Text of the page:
What is the Divine Council in Ancient Near Eastern Religious Mythology and Literature?

All Ancient Near Eastern religions recognize the notion of a divine council or assembly.

The divine council is a gathering of gods who meet intermittently to make decisions regarding the destinies of individuals or groups, cities, or even all of humanity. The concept affirms a divine realm modeled on human assemblies presided over by a king, such as the human royal and judicial courts.

Across Mesopotamia, including in Syria and Phoenicia, gods of a city or state constituted a community. Ugaritic and Phoenician sources viewed this community as a “circle”, indicating that the community was a closed, exclusive group or network. 

The assembly is not in any sense democratic. Instead, it is hierarchical and typically led by a Supreme Being. Mesopotamian gods Anu (the sky god and father of the gods) and Enlil (the storm god) led and presided over the assemblies. Within the Ugaritic texts, El occupies this same role. According to Enuma Elish, the gods often drink and feast during the meetings before discussing solutions to crises and hearing the final decisions of the main god or gods.

In the Hebrew Bible, Yahweh’s heavenly court was composed of a variety of heavenly beings such as an assembly of the holy ones (Psalm 89:5) and the sons of god (Job 1:6). Yahweh presided over the assembly: “I saw the Lord sitting on his throne, with all the host of heaven standing beside him to the right and to the left of him” (1 Kings 22:19). 

The gods in the divine council have different functions. Discussions within it illustrate the structure of the pantheon and the different functions of the gods. For example, Enki, the god of water, addresses Anu or Enlil and also challenges their decisions to protect humanity from punishment and destruction. Ishtar not only inspires prophecies but also functions as the divine intercessor in the council on behalf of the earthly king.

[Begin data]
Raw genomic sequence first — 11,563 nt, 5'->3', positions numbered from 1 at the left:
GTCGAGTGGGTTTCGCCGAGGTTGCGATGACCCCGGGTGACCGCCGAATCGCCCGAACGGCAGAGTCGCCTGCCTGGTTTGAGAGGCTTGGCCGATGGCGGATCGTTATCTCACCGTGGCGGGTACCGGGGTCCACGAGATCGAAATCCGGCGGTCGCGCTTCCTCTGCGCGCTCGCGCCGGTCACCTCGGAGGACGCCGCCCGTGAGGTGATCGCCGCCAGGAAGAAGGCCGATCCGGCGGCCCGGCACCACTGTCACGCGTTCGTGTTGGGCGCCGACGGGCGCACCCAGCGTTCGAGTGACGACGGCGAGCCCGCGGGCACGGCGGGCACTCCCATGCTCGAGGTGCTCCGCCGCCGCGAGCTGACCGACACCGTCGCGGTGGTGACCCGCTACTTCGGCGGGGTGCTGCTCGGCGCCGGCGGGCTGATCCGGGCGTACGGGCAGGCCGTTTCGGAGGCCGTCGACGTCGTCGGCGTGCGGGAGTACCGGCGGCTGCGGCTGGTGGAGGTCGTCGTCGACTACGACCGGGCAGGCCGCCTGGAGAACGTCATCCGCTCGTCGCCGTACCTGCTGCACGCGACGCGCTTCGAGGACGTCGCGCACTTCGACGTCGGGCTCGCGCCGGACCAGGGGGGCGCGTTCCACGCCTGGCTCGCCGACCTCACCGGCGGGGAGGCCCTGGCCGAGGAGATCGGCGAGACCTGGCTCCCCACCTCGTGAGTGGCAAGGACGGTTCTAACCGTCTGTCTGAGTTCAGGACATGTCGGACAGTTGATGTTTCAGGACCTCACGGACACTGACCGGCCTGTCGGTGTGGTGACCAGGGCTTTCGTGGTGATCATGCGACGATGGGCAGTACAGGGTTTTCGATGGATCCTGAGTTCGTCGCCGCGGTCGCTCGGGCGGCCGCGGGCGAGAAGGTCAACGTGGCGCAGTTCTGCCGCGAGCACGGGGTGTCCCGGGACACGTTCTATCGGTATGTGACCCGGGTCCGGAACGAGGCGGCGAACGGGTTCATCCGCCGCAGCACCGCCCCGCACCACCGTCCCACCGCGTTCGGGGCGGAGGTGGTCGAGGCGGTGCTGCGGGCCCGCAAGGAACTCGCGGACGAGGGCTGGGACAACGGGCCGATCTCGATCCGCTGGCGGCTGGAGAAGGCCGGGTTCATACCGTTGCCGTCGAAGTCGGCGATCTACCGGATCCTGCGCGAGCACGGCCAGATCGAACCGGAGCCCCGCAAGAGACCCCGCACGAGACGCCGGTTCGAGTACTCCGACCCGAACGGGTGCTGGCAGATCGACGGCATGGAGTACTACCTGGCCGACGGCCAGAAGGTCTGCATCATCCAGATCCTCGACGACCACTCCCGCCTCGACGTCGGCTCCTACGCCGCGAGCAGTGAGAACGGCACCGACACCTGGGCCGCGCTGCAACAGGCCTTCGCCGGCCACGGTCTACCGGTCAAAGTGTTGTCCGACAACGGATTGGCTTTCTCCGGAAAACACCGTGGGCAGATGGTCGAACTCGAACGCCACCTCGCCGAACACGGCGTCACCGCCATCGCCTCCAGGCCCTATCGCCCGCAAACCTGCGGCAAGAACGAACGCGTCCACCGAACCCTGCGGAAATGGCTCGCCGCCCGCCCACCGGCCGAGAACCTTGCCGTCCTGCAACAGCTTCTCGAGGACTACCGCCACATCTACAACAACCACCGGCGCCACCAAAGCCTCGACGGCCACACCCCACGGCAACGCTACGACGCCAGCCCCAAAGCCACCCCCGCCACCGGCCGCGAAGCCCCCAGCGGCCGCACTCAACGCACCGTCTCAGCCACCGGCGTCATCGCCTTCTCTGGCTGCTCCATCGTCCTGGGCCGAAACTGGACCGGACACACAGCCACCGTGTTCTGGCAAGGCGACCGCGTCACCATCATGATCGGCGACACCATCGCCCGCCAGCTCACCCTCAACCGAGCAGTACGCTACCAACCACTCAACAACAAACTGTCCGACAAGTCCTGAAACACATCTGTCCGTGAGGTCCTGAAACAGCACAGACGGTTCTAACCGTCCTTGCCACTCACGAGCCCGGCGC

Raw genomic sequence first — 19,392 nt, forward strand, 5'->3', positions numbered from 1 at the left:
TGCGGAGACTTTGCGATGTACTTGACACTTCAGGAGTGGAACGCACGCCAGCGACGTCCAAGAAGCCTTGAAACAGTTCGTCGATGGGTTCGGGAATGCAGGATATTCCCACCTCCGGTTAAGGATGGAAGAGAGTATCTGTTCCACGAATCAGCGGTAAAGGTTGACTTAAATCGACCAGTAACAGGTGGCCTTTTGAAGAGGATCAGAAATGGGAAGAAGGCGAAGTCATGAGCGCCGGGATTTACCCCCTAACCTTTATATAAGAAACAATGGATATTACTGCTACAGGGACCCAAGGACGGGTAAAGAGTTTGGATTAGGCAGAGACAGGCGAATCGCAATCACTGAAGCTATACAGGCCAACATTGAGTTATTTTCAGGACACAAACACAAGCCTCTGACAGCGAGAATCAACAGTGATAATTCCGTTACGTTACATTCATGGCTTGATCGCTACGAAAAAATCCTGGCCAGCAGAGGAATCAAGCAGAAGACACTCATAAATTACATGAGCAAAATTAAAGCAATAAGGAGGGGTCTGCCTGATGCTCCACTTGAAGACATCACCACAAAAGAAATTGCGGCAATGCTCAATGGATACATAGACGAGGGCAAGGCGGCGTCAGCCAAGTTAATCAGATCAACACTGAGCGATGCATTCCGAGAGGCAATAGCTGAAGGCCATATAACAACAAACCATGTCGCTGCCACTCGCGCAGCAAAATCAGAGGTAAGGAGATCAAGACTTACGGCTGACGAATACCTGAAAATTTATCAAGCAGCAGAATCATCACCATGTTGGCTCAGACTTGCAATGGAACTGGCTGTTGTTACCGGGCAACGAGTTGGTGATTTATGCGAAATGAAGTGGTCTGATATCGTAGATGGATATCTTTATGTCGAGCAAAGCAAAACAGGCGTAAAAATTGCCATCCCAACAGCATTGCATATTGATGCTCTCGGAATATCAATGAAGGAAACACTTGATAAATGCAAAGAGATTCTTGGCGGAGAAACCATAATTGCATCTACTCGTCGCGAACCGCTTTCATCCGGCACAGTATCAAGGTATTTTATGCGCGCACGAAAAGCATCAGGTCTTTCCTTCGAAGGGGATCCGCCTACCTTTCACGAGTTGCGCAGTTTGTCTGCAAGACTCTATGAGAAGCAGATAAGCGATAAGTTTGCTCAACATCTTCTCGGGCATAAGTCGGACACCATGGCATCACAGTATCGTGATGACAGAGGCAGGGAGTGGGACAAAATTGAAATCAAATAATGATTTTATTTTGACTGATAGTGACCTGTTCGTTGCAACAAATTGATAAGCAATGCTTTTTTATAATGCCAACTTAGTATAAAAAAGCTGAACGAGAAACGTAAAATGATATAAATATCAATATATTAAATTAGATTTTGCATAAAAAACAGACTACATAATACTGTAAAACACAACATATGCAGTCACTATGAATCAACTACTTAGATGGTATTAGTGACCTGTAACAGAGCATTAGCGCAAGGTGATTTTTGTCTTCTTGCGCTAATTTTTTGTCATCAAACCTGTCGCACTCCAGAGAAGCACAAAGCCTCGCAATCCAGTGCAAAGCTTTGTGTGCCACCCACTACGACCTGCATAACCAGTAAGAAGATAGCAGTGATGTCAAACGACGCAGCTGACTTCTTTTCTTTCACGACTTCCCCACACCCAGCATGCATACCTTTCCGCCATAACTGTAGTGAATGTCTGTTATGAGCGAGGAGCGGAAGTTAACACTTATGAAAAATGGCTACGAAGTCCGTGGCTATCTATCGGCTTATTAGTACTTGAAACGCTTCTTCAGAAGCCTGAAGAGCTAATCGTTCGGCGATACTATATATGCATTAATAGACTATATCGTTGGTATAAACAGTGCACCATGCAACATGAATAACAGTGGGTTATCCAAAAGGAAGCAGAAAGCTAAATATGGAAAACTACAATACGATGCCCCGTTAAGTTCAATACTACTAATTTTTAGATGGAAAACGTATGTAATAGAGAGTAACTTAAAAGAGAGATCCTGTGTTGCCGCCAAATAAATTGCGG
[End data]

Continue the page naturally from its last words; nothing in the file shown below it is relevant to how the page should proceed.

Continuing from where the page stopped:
The councils also become stage performances. Inanna asserts her claim for a realm without limits while Marduk, who volunteers to resolve crises, demonstrates himself to be superior to the other gods. Some stories narrate violence, anger, and drunkenness on behalf of the gods, which suggests moral failings that may threaten to compromise a balanced management of the world.

Some decisions made by the assembly result in calamities for human beings and their settlements. The city of Ur is destroyed and in the flood myth there is the annihilation of humanity. The divine council also blesses people. In the Ugaritic Kirta story, a young prince is blessed via the “meeting of the gods” on the occasion of his marriage.

As early as the eighteenth century BCE, Letters from Mari, as well as many other texts and oracles over the following millennia, narrate that prophets participated in the council of the gods. The prophet was perceived as an intermediary between the gods’ decisions in the council and the earthly kings. His primary function was to attend the sessions of the assembly and proclaim its decisions.


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